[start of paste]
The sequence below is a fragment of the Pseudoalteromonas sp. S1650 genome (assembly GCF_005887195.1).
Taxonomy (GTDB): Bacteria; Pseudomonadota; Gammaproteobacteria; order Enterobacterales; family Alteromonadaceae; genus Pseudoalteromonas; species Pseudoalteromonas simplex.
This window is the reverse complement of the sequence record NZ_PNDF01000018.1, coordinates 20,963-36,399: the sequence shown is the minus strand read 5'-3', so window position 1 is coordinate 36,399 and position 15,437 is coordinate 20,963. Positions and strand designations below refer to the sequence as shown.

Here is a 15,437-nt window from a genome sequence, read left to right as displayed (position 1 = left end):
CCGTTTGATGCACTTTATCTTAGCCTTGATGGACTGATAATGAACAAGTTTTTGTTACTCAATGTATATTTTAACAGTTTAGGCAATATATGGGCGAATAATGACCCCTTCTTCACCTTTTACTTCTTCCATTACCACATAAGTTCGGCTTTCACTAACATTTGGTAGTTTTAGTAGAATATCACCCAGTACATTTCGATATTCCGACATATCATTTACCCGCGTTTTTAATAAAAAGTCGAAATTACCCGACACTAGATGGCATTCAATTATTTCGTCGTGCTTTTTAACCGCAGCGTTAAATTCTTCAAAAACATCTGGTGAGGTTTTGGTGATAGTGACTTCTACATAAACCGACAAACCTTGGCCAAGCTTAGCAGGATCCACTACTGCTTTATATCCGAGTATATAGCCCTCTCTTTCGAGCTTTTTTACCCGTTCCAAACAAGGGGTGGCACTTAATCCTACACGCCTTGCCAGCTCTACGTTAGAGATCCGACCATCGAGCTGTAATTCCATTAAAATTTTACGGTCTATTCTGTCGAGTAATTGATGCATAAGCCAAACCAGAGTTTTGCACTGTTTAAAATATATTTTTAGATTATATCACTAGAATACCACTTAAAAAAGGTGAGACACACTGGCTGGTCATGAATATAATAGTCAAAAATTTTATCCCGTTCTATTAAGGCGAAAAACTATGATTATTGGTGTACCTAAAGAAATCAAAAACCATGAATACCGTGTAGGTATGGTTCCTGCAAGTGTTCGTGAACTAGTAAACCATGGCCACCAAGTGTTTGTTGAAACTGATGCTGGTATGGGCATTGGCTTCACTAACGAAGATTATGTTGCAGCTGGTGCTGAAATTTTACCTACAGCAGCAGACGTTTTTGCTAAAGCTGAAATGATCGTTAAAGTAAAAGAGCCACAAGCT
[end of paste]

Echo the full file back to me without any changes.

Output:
The sequence below is a fragment of the Pseudoalteromonas sp. S1650 genome (assembly GCF_005887195.1).
Taxonomy (GTDB): Bacteria; Pseudomonadota; Gammaproteobacteria; order Enterobacterales; family Alteromonadaceae; genus Pseudoalteromonas; species Pseudoalteromonas simplex.
This window is the reverse complement of the sequence record NZ_PNDF01000018.1, coordinates 20,963-36,399: the sequence shown is the minus strand read 5'-3', so window position 1 is coordinate 36,399 and position 15,437 is coordinate 20,963. Positions and strand designations below refer to the sequence as shown.

Here is a 15,437-nt window from a genome sequence, read left to right as displayed (position 1 = left end):
CCGTTTGATGCACTTTATCTTAGCCTTGATGGACTGATAATGAACAAGTTTTTGTTACTCAATGTATATTTTAACAGTTTAGGCAATATATGGGCGAATAATGACCCCTTCTTCACCTTTTACTTCTTCCATTACCACATAAGTTCGGCTTTCACTAACATTTGGTAGTTTTAGTAGAATATCACCCAGTACATTTCGATATTCCGACATATCATTTACCCGCGTTTTTAATAAAAAGTCGAAATTACCCGACACTAGATGGCATTCAATTATTTCGTCGTGCTTTTTAACCGCAGCGTTAAATTCTTCAAAAACATCTGGTGAGGTTTTGGTGATAGTGACTTCTACATAAACCGACAAACCTTGGCCAAGCTTAGCAGGATCCACTACTGCTTTATATCCGAGTATATAGCCCTCTCTTTCGAGCTTTTTTACCCGTTCCAAACAAGGGGTGGCACTTAATCCTACACGCCTTGCCAGCTCTACGTTAGAGATCCGACCATCGAGCTGTAATTCCATTAAAATTTTACGGTCTATTCTGTCGAGTAATTGATGCATAAGCCAAACCAGAGTTTTGCACTGTTTAAAATATATTTTTAGATTATATCACTAGAATACCACTTAAAAAAGGTGAGACACACTGGCTGGTCATGAATATAATAGTCAAAAATTTTATCCCGTTCTATTAAGGCGAAAAACTATGATTATTGGTGTACCTAAAGAAATCAAAAACCATGAATACCGTGTAGGTATGGTTCCTGCAAGTGTTCGTGAACTAGTAAACCATGGCCACCAAGTGTTTGTTGAAACTGATGCTGGTATGGGCATTGGCTTCACTAACGAAGATTATGTTGCAGCTGGTGCTGAAATTTTACCTACAGCAGCAGACGTTTTTGCTAAAGCTGAAATGATCGTTAAAGTAAAAGAGCCACAAGCT